As more high-performance buildings are constructed, increased focus is being paid to the building envelope – the buffer that surrounds and protects the central structure. There’s good reason for this heightened concern. Buildings need a reliable building envelope assembly to provide protection from the elements for every portion of the building’s outer structure – from the roof and exterior walls to the basement.

All of these components are vulnerable to water intrusion and weathering, air leakage and premature deterioration of construction materials. These problems often result in costly maintenance and repair, inflated energy costs, poor indoor air quality and shortened lifespan for the building.

Causes and Results

There are several causes to building envelope failures and the problems that result from it. They include:

  • Design defects
  • Material failures
  • Poor workmanship
  • Weather related issues

Several issues result from a failed building envelope:

Water Intrusion

This is by far the most destructive result of building envelope failure. According to Building Design + Construction Magazine, 50 percent of the cases they’ve investigated around the country involve moisture penetrating the building exterior or becoming trapped within the envelope system during construction or occupancy. Moisture leads to mold growth or can degrade the envelope of the building and ultimately cause a structural failure.

Air Intrusion

Leaks in the envelope waste energy. According to Oak Ridge National Laboratory (ORNL) a lab managed for the US Department of energy, common fiberglass batts result in a 28 percent decrease in labeled R-values. Small voids of 1-2 percent allowing air intrusion result in 25-40 percent loss of labeled R-value. Moisture laden air currents account for 90 times more moisture vapor transfer into a wall than that caused by diffusion. Air leakage thus has the potential for damage caused by condensation, increasing the load on HVAC systems and negatively impacting the comfort of occupants.[1]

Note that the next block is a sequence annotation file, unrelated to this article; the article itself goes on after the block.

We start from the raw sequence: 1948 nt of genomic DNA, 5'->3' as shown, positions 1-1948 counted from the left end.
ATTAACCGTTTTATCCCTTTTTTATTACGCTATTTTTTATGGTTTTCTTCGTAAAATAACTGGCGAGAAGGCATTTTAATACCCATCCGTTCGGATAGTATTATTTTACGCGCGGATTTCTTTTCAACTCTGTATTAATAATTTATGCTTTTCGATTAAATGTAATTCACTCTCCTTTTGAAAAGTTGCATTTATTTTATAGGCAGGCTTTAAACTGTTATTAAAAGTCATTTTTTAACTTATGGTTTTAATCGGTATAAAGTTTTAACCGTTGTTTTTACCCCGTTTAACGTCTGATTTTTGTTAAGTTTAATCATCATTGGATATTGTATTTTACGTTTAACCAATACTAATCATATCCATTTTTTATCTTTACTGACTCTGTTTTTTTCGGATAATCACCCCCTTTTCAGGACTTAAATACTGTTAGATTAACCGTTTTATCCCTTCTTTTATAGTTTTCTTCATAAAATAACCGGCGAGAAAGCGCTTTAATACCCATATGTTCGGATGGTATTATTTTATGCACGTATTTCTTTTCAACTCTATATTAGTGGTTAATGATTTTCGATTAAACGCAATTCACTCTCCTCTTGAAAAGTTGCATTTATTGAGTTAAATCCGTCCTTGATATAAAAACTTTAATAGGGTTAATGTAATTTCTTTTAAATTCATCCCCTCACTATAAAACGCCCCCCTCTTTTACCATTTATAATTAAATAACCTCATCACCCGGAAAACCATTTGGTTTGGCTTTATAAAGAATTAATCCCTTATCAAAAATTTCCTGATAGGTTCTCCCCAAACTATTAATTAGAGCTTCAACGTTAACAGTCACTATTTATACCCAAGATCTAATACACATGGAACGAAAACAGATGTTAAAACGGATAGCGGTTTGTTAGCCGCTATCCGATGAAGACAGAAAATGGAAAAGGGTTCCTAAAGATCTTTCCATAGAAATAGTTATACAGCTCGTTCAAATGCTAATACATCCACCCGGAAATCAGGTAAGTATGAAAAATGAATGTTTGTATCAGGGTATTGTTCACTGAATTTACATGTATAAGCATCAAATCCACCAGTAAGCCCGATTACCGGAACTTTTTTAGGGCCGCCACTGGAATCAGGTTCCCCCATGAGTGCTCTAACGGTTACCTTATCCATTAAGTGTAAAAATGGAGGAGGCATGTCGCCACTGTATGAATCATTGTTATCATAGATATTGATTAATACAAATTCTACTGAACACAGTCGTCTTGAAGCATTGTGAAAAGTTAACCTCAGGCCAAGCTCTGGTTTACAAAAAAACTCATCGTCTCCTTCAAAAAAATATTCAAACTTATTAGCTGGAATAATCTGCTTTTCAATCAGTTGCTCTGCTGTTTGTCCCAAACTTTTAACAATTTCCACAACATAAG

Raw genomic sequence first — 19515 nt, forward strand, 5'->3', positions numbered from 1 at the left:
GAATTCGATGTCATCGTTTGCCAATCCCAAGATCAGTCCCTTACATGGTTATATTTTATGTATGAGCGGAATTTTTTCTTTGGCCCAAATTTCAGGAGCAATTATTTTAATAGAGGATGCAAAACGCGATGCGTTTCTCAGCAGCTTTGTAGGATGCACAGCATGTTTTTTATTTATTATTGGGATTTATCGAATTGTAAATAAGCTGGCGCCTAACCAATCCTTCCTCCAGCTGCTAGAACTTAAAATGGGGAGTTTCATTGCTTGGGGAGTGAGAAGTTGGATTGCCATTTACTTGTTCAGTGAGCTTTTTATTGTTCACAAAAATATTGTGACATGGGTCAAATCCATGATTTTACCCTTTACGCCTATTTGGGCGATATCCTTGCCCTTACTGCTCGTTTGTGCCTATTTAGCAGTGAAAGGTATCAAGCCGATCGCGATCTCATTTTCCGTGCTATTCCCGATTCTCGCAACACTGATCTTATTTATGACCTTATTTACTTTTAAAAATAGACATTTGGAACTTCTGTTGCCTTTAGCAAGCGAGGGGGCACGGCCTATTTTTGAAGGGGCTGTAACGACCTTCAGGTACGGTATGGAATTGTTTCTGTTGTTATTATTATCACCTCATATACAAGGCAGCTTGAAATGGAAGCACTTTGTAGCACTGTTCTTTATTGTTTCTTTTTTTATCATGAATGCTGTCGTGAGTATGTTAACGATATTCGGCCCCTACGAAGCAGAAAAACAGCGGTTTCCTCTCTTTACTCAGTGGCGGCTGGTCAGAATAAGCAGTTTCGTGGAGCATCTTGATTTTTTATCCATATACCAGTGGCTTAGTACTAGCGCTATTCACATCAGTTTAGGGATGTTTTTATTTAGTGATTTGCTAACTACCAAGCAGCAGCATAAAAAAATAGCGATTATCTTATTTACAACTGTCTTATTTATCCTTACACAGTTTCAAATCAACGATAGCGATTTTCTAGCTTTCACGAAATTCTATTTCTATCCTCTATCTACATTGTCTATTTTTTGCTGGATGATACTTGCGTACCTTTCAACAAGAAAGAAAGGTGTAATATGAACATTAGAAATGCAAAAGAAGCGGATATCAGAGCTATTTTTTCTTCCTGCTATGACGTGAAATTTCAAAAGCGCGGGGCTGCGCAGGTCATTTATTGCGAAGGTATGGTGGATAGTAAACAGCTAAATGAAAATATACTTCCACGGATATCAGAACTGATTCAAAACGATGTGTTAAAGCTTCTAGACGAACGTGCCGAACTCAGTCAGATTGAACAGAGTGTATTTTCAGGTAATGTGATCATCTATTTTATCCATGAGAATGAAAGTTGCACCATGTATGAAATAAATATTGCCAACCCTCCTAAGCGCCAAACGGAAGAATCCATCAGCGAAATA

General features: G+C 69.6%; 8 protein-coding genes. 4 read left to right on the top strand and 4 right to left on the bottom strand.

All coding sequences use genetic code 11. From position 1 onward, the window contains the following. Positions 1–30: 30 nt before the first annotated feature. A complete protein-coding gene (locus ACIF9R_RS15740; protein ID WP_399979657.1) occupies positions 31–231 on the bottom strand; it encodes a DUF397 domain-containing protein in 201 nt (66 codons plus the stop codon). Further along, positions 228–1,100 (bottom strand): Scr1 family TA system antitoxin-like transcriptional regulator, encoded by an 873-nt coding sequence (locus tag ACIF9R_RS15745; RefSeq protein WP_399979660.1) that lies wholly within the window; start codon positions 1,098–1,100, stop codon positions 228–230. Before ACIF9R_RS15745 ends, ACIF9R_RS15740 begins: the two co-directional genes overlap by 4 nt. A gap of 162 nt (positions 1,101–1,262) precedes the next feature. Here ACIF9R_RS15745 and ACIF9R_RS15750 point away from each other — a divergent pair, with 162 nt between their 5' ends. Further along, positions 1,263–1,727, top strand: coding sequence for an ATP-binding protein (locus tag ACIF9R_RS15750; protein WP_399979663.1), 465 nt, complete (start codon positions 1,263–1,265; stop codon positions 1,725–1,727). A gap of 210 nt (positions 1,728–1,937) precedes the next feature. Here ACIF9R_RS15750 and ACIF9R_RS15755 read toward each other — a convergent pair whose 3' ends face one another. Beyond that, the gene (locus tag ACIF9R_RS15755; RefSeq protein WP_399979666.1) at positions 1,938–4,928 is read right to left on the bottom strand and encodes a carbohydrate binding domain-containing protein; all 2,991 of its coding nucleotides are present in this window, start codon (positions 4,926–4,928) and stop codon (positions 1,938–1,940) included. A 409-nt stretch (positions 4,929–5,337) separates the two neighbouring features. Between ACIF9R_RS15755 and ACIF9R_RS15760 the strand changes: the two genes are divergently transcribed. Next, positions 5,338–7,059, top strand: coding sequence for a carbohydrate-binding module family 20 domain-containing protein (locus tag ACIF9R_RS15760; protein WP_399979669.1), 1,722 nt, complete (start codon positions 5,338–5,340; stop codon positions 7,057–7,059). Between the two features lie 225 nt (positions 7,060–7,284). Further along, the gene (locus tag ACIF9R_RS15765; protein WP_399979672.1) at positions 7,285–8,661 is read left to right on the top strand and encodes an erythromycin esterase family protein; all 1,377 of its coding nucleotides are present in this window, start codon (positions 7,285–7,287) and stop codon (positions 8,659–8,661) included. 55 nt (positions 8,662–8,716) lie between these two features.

Structural Integrity

Issues arise when buildings are not constructed to original design specifications or when the design itself is flawed. Another cause of structural failure is the use of substandard materials during construction. Any of these can result in either the failure of the building envelope, or the entire structure itself.

[1] Best Practices – a Tighter building envelope, presentation by Jeff Seabold, AIA, NCARB, LEED Green Associate, Seabold Architectural Studio.

The devastating effects of a failed building envelope can be avoided early in the construction by instituting an effective testing process. Heading off problems has resulted in a greater focus on testing using standards like the National Environmental Balancing Bureau’s Procedural Standards for Building Enclosure Testing, the U. S. Army Corps of Engineers Air Leakage Test Protocol for Building Envelopes, and ASTM E779 and E1827.

Here are some best practices to follow when developing a comprehensive building envelope testing program.